Jay Hunter Morris Saves the Day as the Almost-Perfect New Siegfried at the Met

07/11/2011

Met Live in HD 2011/12, Wagner, Siegfried: Soloists, Chorus and Orchestra of the Metropolitan Opera, New York, conducted by Fabio Luisi. Produced by Robert Lepage. Directed for TV by Gary Halvorson and broadcast to the IMAX, Waterloo, London (and other cinemas throughout the world), 5.11.11. (JPr)

Jay Hunter Morris and Deborah Voigt. Credit Ken Howard and Metropolitan Opera.

The old theatrical adage ‘the show must go on’ is synonymous with New York’s Broadway and not far away at the Metropolitan Opera it was the turn of the understudy to save the show once more and perhaps in a true ‘rags to riches’ way (as the host for this broadcast, Renée Fleming described it) become a star. The role was that of Siegfried – a daunting challenge because the singer is onstage and singing for most of the opera’s five hours – but it is not as impossible as some, including Peter Gelb, the Met’s general manager, would have the international viewing audience believe. The part had already defeated two previously announced tenors: Ben Heppner dropped out some time ago and his replacement Gary Lehman, pulled out because of a long-standing strength- sapping illness shortly before the dress rehearsal. The Met’s saviour was Jay Hunter Morris, who coincidentally appeared on Broadway in 1995 in Master Class.

Morris seems to have paid his dues and deserves his piece of good fortune. He seems a refreshingly down-to-earth Texan whose speaking voice (that – for those of a certain age – is like Dennis Weaver’s Chester from TV’s Gunsmoke) belies his bright sounding, flexible and lyrical singing voice. It seemed impeccably schooled in well-nuanced German, the meaning of every word registering on his expressive bearded face. The character of Siegfried evolves from a carefree young man to a cold-blooded killer and then he braves the fire at the top of a mountain to wake with a kiss Brünnhilde to whom he is instantly attracted. Morris took us on this journey with rare dramatic truth.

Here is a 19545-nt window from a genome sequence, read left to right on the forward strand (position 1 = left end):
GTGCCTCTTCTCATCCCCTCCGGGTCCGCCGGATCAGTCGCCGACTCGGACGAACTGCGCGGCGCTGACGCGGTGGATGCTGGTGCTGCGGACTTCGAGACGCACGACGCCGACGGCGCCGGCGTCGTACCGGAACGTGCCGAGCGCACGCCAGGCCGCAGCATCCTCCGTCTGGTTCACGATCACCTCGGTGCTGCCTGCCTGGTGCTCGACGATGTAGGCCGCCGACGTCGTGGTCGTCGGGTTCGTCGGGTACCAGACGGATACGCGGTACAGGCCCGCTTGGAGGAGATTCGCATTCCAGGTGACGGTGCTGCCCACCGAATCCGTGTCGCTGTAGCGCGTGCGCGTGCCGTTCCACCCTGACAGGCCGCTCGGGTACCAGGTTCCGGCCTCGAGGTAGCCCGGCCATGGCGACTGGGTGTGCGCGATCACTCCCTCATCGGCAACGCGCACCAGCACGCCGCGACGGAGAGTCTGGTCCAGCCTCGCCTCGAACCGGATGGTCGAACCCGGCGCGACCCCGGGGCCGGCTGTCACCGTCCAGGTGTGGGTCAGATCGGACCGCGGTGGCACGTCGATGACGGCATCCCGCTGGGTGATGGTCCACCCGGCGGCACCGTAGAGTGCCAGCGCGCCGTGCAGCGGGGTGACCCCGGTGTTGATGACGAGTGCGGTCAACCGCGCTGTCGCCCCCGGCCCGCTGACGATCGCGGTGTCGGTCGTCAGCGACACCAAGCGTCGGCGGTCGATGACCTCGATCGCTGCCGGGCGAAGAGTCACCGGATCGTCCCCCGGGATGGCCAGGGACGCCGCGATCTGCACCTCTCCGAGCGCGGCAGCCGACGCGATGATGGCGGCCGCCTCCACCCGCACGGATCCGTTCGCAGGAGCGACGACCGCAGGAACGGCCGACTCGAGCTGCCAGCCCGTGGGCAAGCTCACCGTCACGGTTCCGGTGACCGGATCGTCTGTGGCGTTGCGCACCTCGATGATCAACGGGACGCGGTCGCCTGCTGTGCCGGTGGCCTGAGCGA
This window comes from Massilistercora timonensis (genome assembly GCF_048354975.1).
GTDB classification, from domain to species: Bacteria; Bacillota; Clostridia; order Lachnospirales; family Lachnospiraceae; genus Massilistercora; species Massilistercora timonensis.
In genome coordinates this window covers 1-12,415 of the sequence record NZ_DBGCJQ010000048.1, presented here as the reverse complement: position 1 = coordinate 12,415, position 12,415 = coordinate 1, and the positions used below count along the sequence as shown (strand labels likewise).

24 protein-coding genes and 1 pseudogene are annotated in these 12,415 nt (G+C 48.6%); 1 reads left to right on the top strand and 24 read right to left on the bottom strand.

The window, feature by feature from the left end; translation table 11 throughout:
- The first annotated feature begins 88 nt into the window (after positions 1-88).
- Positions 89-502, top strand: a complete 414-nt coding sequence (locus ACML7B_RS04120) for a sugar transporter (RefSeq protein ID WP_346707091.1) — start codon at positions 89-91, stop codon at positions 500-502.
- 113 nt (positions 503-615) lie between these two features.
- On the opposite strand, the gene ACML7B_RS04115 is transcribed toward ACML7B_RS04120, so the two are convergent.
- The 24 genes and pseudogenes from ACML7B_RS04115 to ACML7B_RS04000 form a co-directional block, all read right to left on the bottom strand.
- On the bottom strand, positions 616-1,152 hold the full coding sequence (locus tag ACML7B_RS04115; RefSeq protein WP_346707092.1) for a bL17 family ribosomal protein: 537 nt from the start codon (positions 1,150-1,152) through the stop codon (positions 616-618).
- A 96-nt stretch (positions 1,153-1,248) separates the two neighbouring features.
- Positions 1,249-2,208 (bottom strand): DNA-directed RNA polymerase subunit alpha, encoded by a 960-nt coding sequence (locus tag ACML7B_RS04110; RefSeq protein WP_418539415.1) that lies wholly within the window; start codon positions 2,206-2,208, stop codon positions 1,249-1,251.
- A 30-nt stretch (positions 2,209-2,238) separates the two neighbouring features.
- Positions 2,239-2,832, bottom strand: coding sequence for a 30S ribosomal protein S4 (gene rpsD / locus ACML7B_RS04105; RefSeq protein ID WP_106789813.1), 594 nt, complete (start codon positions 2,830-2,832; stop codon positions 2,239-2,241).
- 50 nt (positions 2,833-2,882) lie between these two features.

In a broadcast it is impossible to completely review Morris’s voice ; I would need to hear it in the theatre to do that. I wonder how much heft he had at his disposal. He clearly must learn to husband his resources better in order to survive the marathon, because his voice failed him in the climaxes of each of the three acts. Of course he is not young but he is impressively tall, slim and broad-shouldered, so with an extravagant blond wig he looked more like Wagner’s ideal of a dragon-slaying hero than any previous singer of the role. If Leonardo da Vinci were alive he would use him as a model. He and Deborah Voigt’s voluptuous Brünnhilde made a visually handsome pair.

Carl Fillion’s 24-plank set cranked and creaked a little but set up some amazing stage pictures on which Robert Lepage has his singers walk around, in front of, behind and even climb across (or a body double does). In Act I there is the impression of a waterfall flowing into a pool of water that can show a reflection or be stirred up. When characters moved through the Act II, forest leaves seemed to scatter under the performer’s feet, and in Act III the flames flickered impressively around Brünnhilde’s rock. Sometimes even on the huge IMAX screen it was difficult to discern every bit of Pedro Pires’s video imagery but it seemed suitably atmospheric for each scene of Siegfried.